July 24, 2009

As the day goes on, the angrier I get


Salvidor Dali. Crucifixion or Corpus Hypercubicus.1954
The Metropolitan Museum of Art, New York, USA.

This morning a white blogger whom I know and a white co-worker were upset over the President's words. I guess many white people were offended or felt embarrassed. This afternoon the President had smoothed over his words.

12 hours they were upset. You know I been upset by racism since I was four. Sixty years and when I have a tendency to forget, there is always something, someone or some incident to remind me.

There was nothing to smooth over. Apparently they didn't understand that the president qualified his statement or the difference between an adverb and a adjective. This is not Jim Crow or slavery where we always, in fear of harsh repercussions, had to make sure white folks were never slighted or even slightly offended.

Black folks are often told that we are way too sensitive. White folks should practice what they preach.

13 comments:

cheapofraud1 said...

Daniel Bruno Sanz would like to share his Huffington Post essay with you;
http://www.huffingtonpost.com/daniel-bruno-sanz/obama-2012_b_234874.html
Please post it on your website and send your link to us for inclusion at DanielBrunoSanz.com
Follow us on Twitter at Twitter.com/DanielBrunoSanz
Regards,
Navas
Here are the keyords in the essay:
13th Amendment, 14th Amendment, 2012 Election, B.E.T., Barack Hussein Obama, Booker T. Washington, Bryant Park, Cipriani's, Colin Powell, Criminal Industrial Complex, Deb Slott, Do The Right Thing, Heidi Klum, Hip-Hop, Mark Penn, Melting Pot, Pink Elephant, Racism, Reconstruction, Robert Johnson, Seal, Segregation, Shelby Steele, Sidney Poiter, Sonia Sotomayor, Spike Lee, Tavis Smiley, Terrence Yang, The Dance Flick, To Kill a Mocking Bird, Virginia Davies, W.E.B. Dubois, Zero Mostel, Politics
Prologue to Obama 2012
We approach the future walking backwards, our gaze forever fixated on the past. Predicting the future is not a passive exercise; we invent it every day with our actions.
I began the sketches for what would ultimately become Obama 2012 in March 2007, a month after Barack Obama declared his candidacy. I had spent much of the previous 18 months living abroad as an entrepreneur and statesman of sorts, and I was slightly out of touch with the pulse of life on the street in the United States. I learnt about Sen. Barack Obama’s Springfield, IL speech formally declaring his candidacy for president of the United States through one of the international cable news channels and thought how great it would be to have a fresh start after years of mediocrity in Washington and a plummeting reputation around the world.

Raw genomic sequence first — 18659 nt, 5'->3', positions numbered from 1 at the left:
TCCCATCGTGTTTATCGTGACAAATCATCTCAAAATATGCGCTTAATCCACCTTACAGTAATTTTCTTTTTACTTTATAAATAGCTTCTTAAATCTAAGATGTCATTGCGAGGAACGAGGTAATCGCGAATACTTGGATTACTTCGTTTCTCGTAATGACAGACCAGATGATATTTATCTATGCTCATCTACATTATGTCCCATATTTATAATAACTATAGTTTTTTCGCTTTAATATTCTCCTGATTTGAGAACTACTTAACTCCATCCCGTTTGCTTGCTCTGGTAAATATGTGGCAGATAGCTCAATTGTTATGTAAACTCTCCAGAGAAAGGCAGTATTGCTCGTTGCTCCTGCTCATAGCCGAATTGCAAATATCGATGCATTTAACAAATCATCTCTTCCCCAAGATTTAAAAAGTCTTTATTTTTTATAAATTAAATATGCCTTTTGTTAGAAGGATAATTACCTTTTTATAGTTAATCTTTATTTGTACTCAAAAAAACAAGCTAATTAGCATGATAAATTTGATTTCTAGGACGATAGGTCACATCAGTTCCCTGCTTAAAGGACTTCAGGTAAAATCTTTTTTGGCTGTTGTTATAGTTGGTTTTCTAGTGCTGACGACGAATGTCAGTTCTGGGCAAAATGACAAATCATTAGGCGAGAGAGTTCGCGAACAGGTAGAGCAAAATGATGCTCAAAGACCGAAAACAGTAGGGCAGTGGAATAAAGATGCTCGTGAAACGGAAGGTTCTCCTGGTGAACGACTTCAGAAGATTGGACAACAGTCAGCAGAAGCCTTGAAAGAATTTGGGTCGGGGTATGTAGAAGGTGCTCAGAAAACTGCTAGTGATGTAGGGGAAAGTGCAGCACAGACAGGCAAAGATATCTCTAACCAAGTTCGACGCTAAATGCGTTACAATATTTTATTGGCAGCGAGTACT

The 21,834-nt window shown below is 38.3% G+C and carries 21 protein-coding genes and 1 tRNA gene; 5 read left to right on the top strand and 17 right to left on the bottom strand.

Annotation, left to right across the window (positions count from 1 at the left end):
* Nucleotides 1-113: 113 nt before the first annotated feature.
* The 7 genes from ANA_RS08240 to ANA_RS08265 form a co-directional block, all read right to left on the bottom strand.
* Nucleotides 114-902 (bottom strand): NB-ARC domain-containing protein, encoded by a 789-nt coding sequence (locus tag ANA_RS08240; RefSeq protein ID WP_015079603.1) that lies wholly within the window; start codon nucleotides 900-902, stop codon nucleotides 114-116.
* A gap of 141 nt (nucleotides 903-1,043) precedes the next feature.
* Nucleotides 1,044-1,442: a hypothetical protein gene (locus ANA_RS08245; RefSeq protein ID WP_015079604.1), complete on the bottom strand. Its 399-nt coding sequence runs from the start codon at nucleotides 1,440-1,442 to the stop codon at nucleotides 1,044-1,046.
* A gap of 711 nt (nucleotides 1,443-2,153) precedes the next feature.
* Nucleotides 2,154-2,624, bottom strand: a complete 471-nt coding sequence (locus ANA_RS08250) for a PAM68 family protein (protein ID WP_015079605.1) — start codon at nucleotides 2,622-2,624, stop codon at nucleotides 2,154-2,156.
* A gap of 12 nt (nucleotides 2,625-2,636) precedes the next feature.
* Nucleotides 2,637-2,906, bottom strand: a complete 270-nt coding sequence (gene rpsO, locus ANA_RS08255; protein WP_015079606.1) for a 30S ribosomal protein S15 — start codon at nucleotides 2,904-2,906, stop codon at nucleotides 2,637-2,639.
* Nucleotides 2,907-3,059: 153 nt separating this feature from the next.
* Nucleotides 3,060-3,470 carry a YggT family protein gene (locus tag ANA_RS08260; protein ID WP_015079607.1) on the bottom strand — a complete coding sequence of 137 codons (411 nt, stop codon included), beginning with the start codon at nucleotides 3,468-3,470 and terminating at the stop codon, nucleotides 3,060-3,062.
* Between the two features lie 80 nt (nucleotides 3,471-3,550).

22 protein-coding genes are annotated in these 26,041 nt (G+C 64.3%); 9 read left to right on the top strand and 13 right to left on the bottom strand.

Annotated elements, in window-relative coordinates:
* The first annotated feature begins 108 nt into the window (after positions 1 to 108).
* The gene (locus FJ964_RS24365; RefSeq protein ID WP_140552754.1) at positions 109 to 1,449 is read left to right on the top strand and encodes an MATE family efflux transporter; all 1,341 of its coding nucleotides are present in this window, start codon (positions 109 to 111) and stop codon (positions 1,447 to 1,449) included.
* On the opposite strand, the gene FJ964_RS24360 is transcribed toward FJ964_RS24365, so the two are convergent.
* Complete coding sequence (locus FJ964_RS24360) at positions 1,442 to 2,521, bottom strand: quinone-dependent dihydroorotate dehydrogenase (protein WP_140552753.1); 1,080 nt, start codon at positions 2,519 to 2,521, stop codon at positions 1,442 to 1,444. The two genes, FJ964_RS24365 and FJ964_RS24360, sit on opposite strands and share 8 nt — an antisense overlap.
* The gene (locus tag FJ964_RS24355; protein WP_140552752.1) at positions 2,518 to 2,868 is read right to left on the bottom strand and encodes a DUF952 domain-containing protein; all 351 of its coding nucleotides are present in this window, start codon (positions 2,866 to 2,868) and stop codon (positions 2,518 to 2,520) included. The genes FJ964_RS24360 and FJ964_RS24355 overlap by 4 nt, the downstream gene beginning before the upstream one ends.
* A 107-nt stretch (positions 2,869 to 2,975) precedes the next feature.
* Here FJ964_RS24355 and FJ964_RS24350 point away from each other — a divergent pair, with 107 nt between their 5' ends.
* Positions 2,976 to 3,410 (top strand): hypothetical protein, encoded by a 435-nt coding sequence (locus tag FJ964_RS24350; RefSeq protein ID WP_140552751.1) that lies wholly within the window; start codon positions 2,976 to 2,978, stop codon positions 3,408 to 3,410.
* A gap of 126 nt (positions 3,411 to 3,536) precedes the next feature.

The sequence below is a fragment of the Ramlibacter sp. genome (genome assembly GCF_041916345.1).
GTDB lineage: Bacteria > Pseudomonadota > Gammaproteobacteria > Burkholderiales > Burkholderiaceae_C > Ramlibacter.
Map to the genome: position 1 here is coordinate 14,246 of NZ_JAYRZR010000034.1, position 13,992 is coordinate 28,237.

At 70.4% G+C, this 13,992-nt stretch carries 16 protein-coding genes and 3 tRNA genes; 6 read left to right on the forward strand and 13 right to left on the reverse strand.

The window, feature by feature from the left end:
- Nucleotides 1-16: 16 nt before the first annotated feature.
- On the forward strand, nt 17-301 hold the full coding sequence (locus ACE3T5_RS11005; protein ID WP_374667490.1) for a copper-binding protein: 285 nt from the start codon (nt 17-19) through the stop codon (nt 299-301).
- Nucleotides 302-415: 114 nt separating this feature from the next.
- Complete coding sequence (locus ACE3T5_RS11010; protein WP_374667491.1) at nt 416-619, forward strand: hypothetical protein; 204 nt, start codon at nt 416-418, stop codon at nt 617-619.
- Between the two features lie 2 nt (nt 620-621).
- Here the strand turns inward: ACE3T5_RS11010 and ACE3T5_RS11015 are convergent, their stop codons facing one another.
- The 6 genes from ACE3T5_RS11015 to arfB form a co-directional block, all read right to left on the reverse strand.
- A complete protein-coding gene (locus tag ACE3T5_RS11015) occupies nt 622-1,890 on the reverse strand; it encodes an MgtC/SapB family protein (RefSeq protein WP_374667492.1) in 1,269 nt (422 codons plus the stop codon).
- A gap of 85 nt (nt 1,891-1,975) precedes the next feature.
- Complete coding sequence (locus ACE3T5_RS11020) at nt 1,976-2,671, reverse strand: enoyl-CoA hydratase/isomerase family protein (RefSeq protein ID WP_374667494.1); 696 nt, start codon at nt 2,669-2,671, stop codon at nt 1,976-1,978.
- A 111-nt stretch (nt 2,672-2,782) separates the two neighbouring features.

By September, after what seemed like raising a six-month-old child, my sketches had turned into Why the Democrats Will Win in 2008 the Road to an Obama White House. It was my answer to the burning question everyone had back in March: Can he really win? Actually, not everyone thought it was a question. For many people, including Mark Penn, director of the Clinton campaign, the answer was an easy “no way.” This strategic blunder made it that much easier for the Clinton campaign to be defeated. Then there were Black pundits like Shelby Steele, a fellow at the Hoover Institution, who came out with a 2007 book entitled A Bound Man, Why Obama Can't Win.
Being Black did seem to be an automatic disqualification, but then why did someone need to write an entire book arguing what should have been patently obvious? Joint Chiefs of Staff Gen. Colin Powell came to my mind and I remembered that he could have run for president in 1992 as a war hero. But Colin Powell was Ronald Reagan’s protégé and got a special pass on the race question. Black conservatives like Justice Thomas, Condoleezza Rice and Colin Powell were careful to disassociate themselves from liberal thinkers and activists like Jesse Jackson, who lost, as expected, the 1984 and 1988 Democratic primaries. Ultimately, Colin Powell, in spite of all his honors, declined to run for president. His wife Alma feared for his safety. Common sense said that a candidate like Obama, for numerous insurmountable reasons, didn't stand a chance of winning the Democratic primary, let alone a general election in which 10% of the electorate is African American and Republicans controlled the White House for 20 of the preceding 28 years. But I decided that Obama's chances merited a closer examination. In it, I would bring to bear my gambling skills.